Writing is the best personal growth tool

Update: following the success of the mindframing article, I published a literature review that explores the science of personal growth outside the school and work environments, and how makers can use mindframing to manage their personal growth.

Writing is wonderful. Thanks to the generation effect, it helps you better remember what you read—even if it’s just by taking notes—and is good for your mental health. Building a writing habit is one of the most powerful things you can do for yourself as a maker.

It’s also a central component of the mindframing method I use to get things done without losing my sanity. Writing ticks all the boxes when it comes to personal growth. Whether to help you come up with new ideas, setting goals and targets, keeping a journal, or just increasing your ability to understand, you can use writing at every step of the mindframing process.

“We write to taste life twice, in the moment and in retrospect.”

Anais Nin, Essayist & Novelist.

Mindframing is about actively shaping your mind frames to achieve your goals. Instead of considering your mind frames as fixed, you cultivate the mind frames you need to do your best work while taking care of your mental wellness.

If your goal is to learn or to create something new, the three mind frames that will yield the most progress are growth mindset, self-authorship, and metacognition. Having a growth mindset means that you don’t see your abilities as fixed, and you consider mistakes and failures as growth opportunities rather than insurmountable obstacles.

Self-authorship is about seeing yourself as the author of your own life, without relying on external authorities to define your beliefs and values. Even though reality is out of your control, you know you can control how you react to it.

Finally, metacognition is a fancy word that means “thinking about thinking”—it’s being able to take a step back to know what you don’t know, and devise strategies for learning and problem-solving.

Writing for personal growth

Writing to shape your mind frames

Taking the time to write can rapidly enhance your ability to shape your mind frames so you can achieve your goals.

  • Growth mindset: especially if it’s not something that comes easily to you, writing can be a great way to cultivate a growth mindset. Because it would be absurd to always write about the same exact thing, writing regularly will push you to progress and keep on learning.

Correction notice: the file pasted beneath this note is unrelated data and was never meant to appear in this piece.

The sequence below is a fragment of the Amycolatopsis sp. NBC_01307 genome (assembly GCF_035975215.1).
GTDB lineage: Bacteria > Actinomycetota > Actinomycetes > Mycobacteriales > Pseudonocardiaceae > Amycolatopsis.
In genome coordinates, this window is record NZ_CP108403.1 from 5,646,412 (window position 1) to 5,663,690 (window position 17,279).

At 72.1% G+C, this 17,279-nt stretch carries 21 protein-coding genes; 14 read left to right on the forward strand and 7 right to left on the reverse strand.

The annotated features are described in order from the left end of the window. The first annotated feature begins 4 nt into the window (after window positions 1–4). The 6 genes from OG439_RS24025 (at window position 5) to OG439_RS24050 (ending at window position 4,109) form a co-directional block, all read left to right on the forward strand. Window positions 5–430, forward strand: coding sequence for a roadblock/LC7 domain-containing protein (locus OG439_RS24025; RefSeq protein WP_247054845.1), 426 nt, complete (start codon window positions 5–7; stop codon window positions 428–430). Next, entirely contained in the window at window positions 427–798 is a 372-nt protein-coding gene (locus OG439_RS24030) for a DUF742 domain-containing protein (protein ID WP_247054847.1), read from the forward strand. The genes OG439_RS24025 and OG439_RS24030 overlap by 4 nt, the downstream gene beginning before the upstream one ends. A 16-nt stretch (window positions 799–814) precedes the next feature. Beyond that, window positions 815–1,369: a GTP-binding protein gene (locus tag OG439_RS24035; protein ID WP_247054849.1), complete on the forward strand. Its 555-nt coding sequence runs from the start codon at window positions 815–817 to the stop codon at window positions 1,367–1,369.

• Self-authorship: the act of writing about your work is an act of self-authorship in itself. It means defining your own voice and expressing your own values and beliefs. Even if you can’t control everything that happens to you, you can control the narrative through your writing.
  • Metacognition: writing your thoughts down will force you to think about your thinking. Any fuzzy thoughts need to be clearly defined in order to be written down. That’s why many people say that writing helps them better formulate their ideas.

Of course, writing is also a fantastic way to keep track of your progress and to stay accountable, especially if you write in public. Writing will provide both engagement and ownership in your personal growth. Plus, looking back at what you wrote will help you stay motivated when things are challenging.

Writing for personal growth

How to incorporate writing into your mindframing process

Mindframing is made of the four PARI steps. First, you create a Pact, either with yourself or others. Second, you Act on it, for example by studying the topic you committed to master. Third, you React to the content you studied by producing and publishing your own content.

Finally, you create something or work on a project with bigger Impact—something challenging and fulfilling that puts everything you learned into practice.

Writing can help you at every step of the way:

  1. Pact. Writing down your commitment will help you better stick to it. Even better if you write it somewhere public. It could be something as simple as a Tweet, or an article on your blog.
  2. Act. Documenting your learning or creative process is also a great way to keep on working towards your goal. You could tweet a weekly summary of what you studied—for example, some people use a specific hashtag with a few bullet points listing the modules they went through. Even better, create a newsletter with a fixed schedule to document your progress. You wouldn’t want to have nothing to send out to your subscribers.
  3. React. This step is all about producing content, so it naturally lends itself to writing. Even though mindframing works with any type of content you produce about what you learned—videos, slides, etc.—writing is a quick and easy way to put your own version of what you learned into the world. For instance, you could publish your own tutorials and thoughts on your personal blog.
  4. Impact. In the last step, the objective is to create something bigger. A web application if you’re learning to code, a pack of illustrations if you’re learning design. Writing about the process can both help you cement the knowledge into your mind, and has the added benefit of increasing its impact by making it easier to share with the world.

As the poet, novelist, and short-story writer Sylvia Plath put it:

“Everything in life is writable about if you have the outgoing guts to do it, and the imagination to improvise. The worst enemy to creativity is self-doubt.”

So get a notebook, fire up your favourite text editor, set up a blog, and start writing more regularly. Not only will you develop a useful skill, but it will drastically accelerate your personal growth.

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